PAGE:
SANTIAGO – Chilean President Michelle Bachelet lent her support Tuesday to the many immigrants arriving in her country, while criticizing those who would impose strong restrictions on them or who equate the entry of foreigners to a supposed increase in crime.
“Chile is a country of immigrants. Some people seem to forget we are a country built on diversity and which throughout its history has known how to accept all that thousands of foreigners could contribute,” the president said during an event of the Jesuit Refugee Service jobs program.
According to Bachelet, Chile “cannot afford to waste the work of anyone” and slammed those “who wrongly associate immigration with a kind of unfair competition in the field of labor, while others go so far as to link it with crime,” she said.
Last week the conservative ex-President Sebastian Piñera (2010-2014), who is considering another run for head of state, suggested restricting the arrival of foreigners and argued that “many gangs” of criminals are made up of immigrants, for which he proposed a crackdown on immigration.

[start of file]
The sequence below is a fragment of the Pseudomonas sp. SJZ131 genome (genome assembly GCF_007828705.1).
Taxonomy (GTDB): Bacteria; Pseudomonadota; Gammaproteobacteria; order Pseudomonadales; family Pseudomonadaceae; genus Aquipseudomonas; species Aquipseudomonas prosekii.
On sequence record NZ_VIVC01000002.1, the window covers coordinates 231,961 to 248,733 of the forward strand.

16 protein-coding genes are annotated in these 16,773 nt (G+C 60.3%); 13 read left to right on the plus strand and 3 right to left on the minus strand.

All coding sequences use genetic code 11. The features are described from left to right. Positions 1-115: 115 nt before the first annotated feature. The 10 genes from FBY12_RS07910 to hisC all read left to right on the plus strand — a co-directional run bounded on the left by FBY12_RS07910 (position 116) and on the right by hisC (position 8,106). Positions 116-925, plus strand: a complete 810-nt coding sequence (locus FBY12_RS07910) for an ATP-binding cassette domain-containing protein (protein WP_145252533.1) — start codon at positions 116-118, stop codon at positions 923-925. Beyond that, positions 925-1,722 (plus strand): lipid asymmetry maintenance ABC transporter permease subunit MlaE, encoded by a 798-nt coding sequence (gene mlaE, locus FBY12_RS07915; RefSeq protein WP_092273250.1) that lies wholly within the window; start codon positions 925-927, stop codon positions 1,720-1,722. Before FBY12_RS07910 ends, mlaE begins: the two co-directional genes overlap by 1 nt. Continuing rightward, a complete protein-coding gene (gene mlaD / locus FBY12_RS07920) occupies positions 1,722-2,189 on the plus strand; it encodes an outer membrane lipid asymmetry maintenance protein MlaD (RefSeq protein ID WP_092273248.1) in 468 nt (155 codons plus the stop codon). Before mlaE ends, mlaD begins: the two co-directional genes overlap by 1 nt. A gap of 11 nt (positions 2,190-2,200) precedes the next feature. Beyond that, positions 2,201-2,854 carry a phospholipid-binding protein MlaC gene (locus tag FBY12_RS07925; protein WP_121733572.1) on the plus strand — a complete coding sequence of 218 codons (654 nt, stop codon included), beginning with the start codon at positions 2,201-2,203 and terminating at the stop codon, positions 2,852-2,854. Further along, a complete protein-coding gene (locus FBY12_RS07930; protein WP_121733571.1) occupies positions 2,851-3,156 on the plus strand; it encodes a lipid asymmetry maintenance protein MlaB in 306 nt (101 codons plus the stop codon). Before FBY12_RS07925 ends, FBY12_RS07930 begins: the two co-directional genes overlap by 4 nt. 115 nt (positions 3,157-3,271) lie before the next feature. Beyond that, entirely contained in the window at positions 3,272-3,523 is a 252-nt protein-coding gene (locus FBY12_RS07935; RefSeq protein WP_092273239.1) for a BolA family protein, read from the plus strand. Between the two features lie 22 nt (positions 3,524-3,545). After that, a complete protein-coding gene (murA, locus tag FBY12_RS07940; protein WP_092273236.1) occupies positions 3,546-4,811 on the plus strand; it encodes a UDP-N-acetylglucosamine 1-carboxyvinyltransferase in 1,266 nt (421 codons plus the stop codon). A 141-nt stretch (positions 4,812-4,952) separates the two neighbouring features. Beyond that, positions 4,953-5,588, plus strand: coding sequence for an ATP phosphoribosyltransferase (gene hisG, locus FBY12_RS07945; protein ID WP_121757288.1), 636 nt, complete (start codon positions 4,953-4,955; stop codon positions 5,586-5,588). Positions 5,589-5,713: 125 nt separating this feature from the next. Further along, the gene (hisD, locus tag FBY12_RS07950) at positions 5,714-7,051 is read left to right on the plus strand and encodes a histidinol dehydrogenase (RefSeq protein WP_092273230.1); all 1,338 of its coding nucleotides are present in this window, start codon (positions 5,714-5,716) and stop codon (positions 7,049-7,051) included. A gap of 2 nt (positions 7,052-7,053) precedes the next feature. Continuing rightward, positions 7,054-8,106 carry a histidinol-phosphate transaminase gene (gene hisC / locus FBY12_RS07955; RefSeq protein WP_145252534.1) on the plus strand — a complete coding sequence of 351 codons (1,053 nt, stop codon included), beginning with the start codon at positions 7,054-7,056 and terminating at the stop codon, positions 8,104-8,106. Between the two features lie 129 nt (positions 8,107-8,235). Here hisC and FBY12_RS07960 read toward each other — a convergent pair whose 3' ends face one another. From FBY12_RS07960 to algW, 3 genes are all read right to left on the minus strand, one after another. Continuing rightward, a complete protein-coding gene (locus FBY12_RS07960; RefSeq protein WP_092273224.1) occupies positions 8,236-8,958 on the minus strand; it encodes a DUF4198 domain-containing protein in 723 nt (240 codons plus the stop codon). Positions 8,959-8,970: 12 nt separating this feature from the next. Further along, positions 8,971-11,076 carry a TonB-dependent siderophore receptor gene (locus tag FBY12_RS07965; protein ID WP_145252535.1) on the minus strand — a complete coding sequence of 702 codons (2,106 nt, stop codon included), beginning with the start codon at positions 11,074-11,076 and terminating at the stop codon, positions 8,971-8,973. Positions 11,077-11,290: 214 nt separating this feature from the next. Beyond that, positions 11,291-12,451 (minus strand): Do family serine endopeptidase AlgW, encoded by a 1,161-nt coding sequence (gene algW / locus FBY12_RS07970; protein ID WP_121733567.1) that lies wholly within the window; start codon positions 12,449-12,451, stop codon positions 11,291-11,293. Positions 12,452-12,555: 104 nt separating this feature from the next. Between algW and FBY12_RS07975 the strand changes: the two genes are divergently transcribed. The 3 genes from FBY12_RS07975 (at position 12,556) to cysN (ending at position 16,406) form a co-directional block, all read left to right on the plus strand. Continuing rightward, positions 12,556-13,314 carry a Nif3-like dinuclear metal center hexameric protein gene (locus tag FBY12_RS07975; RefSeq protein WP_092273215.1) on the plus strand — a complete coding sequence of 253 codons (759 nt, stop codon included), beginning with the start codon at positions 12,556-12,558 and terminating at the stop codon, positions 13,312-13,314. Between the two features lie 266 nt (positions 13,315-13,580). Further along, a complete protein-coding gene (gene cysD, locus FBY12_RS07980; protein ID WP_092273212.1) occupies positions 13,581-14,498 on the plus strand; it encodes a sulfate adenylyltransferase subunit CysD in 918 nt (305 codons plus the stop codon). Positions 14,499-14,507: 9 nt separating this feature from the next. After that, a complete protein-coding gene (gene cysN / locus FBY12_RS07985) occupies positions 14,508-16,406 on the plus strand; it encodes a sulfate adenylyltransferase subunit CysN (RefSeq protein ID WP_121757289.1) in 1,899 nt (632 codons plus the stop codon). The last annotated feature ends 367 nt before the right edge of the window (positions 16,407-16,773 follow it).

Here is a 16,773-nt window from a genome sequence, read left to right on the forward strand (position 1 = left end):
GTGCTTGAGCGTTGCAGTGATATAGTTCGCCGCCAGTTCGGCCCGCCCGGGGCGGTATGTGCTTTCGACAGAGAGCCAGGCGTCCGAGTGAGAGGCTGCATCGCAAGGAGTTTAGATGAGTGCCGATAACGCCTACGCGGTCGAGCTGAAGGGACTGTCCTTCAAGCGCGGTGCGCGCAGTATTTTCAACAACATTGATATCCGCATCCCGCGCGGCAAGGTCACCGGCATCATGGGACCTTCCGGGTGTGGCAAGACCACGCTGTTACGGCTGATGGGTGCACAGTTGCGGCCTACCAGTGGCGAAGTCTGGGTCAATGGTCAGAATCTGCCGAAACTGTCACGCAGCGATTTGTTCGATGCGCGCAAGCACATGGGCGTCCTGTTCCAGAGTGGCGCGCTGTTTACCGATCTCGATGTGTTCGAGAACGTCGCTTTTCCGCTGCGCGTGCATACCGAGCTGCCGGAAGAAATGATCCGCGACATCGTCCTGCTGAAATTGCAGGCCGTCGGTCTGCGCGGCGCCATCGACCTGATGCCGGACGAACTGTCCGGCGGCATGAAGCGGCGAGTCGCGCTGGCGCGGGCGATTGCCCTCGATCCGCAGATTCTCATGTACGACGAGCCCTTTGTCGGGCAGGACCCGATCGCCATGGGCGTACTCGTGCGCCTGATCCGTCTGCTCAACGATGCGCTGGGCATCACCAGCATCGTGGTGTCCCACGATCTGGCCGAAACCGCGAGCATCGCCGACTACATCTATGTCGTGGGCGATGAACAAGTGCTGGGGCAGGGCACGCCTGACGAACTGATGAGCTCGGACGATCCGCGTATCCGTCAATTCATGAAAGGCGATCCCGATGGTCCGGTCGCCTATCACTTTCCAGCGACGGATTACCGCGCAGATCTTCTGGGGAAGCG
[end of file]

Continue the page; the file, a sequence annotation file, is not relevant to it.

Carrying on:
According to Piñera, foreigners are largely involved in drug trafficking, money laundering and cloning credit cards.
Official figures show, however, that while some 465,000 immigrants live in Chile, or around 2.3 percent of the population, they represent just 1.3 percent of the prison population.
The latest National Socioeconomic Status Survey (Casen) indicates that on the average, immigrants have more years of high-school and university studies than native Chileans and their wages are 28 percent higher than their local counterparts.
According to the study, eight out of every 10 immigrants are of working age, so a higher proportion is on the job than is the case with native Chileans.
Some 29 percent of immigrants (139,361) are Peruvians, 13.6 percent (63,481) are Colombians, 11.9 percent (55,184) are Argentines, and 10.1 percent (47,110) are Bolivians, while Ecuadorians make up 6.5 percent, Americans 2.4 percent, and 16.7 percent (77,759) are from the rest of Latin America and the Caribbean, chiefly Haitians and Dominicans.
“Like other globalized nations, Chile has an ongoing discussion about immigration, and it is well that we should discuss it, but with facts and not for political advantage...and principally to be aware of the new realities that are emerging,” Bachelet said.